Together we identified the issues that this act of violence highlighted: female agency, male power, comedic intent, manners, and personal illness were among the many relevant points. For me the central issue was society’s tolerance of violence. I told my son that I could not condone any form of violent action against another. I see many challenges in life in a spectral way. With respect to violence I might place a hurtful comment on one side of a continuum and an act of war on the other extreme. The point I was making with my son was that I believed that emotion drives the violence and regardless of the degree, we are responsible as individuals to control our responses to anger, hate, or other feelings that would fuel hurting others. “You’re more of a pacifist than I am.” said my son. I’ll take the label.

The Covid-19 reality has made death a counting game. I fear that it has produced a tolerance among us to loss. Likewise with the war in Ukraine, in the early days we have argued against helping for fear the conflict will escalate. Meanwhile people are hurt from disease and the feeling that they are struggling alone. Essentially we are alone, yet we help our neighbour. We are individuals, yet under normal circumstances we resist using violence to solve our problems. When collectively we act emotionally we can advance civilization. The opposite can also be true; when we are pushed we want to push back.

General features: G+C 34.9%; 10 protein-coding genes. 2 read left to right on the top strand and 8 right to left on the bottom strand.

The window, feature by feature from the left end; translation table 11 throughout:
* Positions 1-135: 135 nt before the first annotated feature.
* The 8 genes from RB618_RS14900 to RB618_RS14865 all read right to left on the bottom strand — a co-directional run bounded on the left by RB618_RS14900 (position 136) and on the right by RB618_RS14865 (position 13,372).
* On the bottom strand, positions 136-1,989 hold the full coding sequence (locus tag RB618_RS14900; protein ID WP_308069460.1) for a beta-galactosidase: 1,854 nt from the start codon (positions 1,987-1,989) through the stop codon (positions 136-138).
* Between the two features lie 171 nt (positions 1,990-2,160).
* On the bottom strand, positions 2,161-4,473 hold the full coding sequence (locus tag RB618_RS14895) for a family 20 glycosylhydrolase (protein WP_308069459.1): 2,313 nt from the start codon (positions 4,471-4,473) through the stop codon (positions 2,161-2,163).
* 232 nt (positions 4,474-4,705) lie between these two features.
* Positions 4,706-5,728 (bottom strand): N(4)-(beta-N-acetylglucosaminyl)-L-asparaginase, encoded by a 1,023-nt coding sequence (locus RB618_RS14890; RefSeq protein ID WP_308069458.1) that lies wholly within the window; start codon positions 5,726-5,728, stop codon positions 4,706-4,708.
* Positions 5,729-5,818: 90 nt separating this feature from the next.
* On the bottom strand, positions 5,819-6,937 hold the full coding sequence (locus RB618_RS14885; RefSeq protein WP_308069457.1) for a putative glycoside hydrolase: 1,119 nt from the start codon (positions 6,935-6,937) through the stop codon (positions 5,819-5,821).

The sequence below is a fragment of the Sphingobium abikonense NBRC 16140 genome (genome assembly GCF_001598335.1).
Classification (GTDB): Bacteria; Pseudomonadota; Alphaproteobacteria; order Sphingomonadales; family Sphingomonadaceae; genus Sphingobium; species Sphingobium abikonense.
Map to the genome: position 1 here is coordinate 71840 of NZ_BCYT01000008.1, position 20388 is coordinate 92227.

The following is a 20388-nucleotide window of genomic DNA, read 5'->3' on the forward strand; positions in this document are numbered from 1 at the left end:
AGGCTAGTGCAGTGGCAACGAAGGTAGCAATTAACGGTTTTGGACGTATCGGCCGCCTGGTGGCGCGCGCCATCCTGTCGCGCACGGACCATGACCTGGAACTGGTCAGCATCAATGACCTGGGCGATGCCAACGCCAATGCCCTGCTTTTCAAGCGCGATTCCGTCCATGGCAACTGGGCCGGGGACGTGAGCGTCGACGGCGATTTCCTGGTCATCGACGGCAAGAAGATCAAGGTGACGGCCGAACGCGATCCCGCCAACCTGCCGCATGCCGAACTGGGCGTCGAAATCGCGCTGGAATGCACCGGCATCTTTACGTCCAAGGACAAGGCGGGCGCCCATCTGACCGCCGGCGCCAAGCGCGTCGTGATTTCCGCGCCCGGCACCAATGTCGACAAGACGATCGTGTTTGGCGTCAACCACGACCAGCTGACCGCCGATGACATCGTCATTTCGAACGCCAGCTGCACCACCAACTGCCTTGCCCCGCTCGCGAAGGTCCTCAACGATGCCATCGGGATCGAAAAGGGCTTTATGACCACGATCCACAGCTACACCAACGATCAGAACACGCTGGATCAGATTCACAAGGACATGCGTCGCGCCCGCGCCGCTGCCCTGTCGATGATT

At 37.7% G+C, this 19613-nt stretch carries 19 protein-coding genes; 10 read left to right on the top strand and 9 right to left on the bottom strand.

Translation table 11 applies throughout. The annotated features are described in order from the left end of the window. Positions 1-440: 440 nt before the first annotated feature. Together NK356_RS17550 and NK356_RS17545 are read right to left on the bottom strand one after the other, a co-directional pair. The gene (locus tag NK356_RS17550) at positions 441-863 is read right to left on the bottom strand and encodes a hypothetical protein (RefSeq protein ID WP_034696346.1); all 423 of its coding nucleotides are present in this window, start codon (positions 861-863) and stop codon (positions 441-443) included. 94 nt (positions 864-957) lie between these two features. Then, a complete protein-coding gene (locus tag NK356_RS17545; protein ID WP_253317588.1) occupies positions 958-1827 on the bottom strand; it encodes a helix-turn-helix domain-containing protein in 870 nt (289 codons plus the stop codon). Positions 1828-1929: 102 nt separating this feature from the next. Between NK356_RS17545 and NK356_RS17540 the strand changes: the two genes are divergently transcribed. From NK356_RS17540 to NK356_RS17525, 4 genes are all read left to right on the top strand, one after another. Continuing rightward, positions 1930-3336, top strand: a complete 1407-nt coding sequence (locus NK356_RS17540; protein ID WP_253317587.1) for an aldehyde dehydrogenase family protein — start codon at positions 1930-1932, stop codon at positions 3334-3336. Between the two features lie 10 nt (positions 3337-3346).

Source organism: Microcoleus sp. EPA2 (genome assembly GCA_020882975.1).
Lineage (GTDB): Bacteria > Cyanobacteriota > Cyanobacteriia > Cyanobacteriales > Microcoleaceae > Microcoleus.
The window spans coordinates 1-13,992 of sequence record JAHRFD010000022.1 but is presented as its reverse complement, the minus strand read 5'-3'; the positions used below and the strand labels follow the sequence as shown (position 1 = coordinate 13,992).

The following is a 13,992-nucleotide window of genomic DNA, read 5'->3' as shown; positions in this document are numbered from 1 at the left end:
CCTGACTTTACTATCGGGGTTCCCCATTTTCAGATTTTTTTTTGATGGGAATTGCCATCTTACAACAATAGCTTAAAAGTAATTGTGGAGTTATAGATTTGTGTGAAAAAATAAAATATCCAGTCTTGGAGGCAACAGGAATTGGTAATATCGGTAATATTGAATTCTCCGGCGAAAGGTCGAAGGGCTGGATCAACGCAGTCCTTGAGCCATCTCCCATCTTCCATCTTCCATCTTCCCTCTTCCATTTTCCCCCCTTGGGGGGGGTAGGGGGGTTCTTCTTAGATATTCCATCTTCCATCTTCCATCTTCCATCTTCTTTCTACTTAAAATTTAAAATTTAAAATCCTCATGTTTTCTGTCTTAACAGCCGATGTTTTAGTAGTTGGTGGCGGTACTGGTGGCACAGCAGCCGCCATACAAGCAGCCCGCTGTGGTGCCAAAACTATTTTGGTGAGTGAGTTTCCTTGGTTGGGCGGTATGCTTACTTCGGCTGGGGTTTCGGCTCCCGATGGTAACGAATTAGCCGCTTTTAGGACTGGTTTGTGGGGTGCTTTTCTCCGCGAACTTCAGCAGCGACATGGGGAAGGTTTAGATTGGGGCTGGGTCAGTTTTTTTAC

Looking back through my life I recalled two people who have faced my violent response: One was a bully at school when I was twelve, the other was a student who was swinging a ruler at me in my early days as a teacher. He had cornered another student and I stepped in to protect, slapping the aggressor in the process. I’ll put the former down to youthful indulgence but the latter I felt instant regret. I apologized and wished I could have thought of a better way to defuse the situation. Most schools now have a zero tolerance policy to violence and bullies are called out, even when the behaviour is passive/aggressive.